• An EBT or debit card issued by insurance plans, similar to health savings account or SNAP benefit cards, will prevent out-of-pocket expenses for consumers when they purchase eligible OTC products from cashiers not connected to pharmacy systems. These solutions could also be leveraged for the growing market of OTC products that could be covered by insurance, such as COVID tests, Narcan, folic acid, and NRT. 
  • Collaborate with providers, pharmacies, health plans, governmental public health, and other stakeholders to streamline access to OTC products. 
  • Local and tribal public health entities, not just states, must have adequate resources to continue to provide access to essential preventive care, services, and products, including: 
  • Federally funded clinics that function as distribution centers for many products and services, which should have the resources to distribute appropriate preventive OTC products at no cost to community members; 
  • Community health centers, which should be supplied with and provide OTC contraception, reproductive health, tobacco and smoking cessation pharmacotherapy, and breastfeeding supplies at no cost; and 
  • Successful tobacco prevention and cessation programs require relationship building in communities and trusted messengers to ensure programs and interventions are relevant to those who are intended to benefit. The hyperlocal nature of prevention and cessation efforts requires distribution of resources based on need and potential reach. 

Communicating with Providers and the Public 

  • Inform beneficiaries, providers, pharmacists/pharmacy staff, and other stakeholders about changes in coverage of OTC products that no longer require a prescription. 
  • Create and disseminate public education materials – and/or partner with trusted messengers – to inform consumers of covered OTC products. Materials should be available in multiple languages, at an elementary reading level, and provide consumers with resources such as a hotline or FAQs to help address questions they may have.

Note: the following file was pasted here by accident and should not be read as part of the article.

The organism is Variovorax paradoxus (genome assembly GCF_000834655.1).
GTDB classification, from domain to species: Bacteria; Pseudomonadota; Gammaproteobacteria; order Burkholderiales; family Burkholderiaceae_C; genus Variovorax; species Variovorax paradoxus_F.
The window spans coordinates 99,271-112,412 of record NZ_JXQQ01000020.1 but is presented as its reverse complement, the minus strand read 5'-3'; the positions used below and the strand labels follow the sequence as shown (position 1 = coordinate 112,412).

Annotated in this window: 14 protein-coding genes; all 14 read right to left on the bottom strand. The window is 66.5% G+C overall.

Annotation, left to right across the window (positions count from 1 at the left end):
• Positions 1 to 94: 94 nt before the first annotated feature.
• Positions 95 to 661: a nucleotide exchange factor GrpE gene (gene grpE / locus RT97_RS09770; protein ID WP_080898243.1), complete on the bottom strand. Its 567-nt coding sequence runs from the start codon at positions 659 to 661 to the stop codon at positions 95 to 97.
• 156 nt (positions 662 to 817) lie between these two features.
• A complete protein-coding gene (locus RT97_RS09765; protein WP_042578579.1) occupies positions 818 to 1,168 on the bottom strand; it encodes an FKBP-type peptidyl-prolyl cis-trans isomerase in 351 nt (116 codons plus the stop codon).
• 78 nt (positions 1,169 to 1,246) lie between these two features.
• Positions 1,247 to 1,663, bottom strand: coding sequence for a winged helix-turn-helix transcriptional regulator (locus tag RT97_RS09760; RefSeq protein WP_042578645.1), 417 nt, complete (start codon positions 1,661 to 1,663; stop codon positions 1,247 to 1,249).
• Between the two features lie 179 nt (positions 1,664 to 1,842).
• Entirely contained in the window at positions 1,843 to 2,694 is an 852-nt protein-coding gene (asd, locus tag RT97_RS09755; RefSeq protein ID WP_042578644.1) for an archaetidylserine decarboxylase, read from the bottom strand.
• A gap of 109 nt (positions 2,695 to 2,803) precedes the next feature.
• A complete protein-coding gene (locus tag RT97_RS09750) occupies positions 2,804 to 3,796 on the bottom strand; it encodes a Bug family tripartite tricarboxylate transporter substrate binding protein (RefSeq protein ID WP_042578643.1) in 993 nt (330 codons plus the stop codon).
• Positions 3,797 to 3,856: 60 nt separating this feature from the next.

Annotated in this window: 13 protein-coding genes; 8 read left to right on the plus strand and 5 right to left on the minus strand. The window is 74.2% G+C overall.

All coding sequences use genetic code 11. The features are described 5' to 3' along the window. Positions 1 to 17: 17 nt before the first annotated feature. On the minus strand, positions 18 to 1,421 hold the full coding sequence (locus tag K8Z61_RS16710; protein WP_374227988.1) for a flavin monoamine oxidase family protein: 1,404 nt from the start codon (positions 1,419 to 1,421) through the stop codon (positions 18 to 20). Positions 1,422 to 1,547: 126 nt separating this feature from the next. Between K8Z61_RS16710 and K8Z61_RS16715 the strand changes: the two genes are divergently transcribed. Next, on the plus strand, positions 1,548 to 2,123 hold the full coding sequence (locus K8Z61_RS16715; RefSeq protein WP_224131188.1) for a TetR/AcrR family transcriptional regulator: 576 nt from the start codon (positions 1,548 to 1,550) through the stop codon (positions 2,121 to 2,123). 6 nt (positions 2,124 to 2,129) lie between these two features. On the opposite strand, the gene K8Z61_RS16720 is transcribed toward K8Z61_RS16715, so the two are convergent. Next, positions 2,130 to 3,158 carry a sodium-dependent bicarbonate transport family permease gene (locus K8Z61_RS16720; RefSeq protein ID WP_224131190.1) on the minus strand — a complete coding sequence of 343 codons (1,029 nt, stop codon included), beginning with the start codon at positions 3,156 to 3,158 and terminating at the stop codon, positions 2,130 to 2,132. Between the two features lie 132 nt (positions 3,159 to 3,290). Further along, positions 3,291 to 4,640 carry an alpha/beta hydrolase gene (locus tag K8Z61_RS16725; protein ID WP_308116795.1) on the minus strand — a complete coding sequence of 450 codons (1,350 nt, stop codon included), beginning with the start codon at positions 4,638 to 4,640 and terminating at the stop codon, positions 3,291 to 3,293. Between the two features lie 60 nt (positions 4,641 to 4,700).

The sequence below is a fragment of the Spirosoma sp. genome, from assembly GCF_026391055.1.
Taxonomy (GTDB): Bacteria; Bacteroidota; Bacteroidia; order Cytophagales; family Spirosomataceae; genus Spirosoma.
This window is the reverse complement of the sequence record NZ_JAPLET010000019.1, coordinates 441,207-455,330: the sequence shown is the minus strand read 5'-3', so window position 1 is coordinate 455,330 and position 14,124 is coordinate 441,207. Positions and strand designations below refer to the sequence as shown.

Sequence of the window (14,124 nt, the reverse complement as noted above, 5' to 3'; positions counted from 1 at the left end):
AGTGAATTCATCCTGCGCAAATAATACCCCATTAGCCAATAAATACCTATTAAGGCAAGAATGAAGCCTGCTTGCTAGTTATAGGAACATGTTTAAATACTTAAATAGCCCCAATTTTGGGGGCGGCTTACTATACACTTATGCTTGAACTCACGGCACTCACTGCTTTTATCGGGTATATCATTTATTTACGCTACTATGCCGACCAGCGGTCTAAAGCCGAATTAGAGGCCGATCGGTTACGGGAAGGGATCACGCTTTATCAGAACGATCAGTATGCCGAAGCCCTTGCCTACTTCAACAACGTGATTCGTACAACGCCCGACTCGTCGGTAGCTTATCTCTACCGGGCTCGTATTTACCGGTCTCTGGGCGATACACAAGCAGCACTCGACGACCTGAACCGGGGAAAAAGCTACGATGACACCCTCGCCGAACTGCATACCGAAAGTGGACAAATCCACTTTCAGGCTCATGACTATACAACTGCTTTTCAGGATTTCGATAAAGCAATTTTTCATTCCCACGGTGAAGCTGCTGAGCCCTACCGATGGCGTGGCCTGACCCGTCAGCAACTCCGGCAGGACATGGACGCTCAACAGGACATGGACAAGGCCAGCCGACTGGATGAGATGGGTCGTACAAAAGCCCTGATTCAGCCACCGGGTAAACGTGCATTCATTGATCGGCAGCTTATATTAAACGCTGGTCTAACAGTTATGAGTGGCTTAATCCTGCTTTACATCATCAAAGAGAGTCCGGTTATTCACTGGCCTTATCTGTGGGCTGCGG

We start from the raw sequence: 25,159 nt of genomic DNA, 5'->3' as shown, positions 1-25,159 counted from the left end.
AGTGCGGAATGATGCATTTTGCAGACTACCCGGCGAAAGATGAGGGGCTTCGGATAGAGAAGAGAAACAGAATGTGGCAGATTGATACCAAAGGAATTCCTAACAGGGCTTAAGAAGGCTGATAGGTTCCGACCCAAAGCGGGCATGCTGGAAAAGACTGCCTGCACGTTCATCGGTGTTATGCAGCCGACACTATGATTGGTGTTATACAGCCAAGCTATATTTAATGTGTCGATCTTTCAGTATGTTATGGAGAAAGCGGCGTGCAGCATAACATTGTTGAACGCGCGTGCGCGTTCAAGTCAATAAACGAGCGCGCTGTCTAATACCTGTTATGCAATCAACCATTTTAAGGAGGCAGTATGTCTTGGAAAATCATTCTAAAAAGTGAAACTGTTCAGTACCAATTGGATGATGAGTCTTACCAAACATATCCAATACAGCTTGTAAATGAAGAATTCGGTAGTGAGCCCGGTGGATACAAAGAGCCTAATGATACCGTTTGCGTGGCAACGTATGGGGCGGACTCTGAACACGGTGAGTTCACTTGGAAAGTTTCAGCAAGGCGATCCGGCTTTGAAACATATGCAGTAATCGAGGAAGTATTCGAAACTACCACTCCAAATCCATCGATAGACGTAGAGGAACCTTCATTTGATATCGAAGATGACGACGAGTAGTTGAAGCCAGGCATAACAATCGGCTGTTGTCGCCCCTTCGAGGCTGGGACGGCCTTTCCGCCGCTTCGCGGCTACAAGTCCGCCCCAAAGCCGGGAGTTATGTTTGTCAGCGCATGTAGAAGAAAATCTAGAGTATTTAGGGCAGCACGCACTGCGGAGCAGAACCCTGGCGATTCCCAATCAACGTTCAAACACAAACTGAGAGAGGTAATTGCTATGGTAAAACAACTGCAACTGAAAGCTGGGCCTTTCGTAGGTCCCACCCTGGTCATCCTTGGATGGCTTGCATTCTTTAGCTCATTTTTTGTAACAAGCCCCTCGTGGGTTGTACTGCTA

• Offer timely, consistent guidance on how to facilitate claims processing and reimbursement. 
  • Provide education materials to be distributed to all major retail and online pharmacies as well as networks of independent pharmacies, including information about covered OTC products and where pharmacies can direct consumers for more information about payment and reimbursement for such OTC products. These could include posters to be displayed in pharmacy break rooms and other mechanisms for sharing new information with the pharmacy community, including presenting at conferences. 
  • Provide educational materials about covered preventive OTC products for the full range of providers who offer contraceptive care, tobacco and smoking cessation care/services, reproductive health and peripartum care/services and the avenues by which payment and reimbursement can occur.  

Evaluation and Continuous Quality Improvement (CQI) 

  • The Departments must vigilantly oversee and enforce every aspect of coverage and reimbursement for preventive OTC products without a prescription and health plan compliance. The Departments must also ensure that CQI and oversight do not add administrative/point-of-sale burden for patients. 
  • HHS should ensure adequate resources to understand community-level impact of access to preventive OTC products. Resources for local public health and relationship building at the local level could allow the following data to become more accessible and actionable: 
  • OTC references/recommendations in electronic health record data; 
  • Supply and demand data on supplies and products acquired and distributed by federally funded clinics and community health centers; 
  • HHS-funded cessation program reach and impact disaggregated by race and ethnicity; 
  • Community-level assessment of state and local cessation programs, messaging, and outreach; 
  • Pre- and post-campaign survey research to measure campaign effectiveness; 
  • Social media and other digital communications metrics; and 
  • Average program period length among local community reproductive health and smoking cessation programs funded by states. 
Subscribe to our newsletter

Download PDF 225.7KB

Read the full document

Download now Read the full document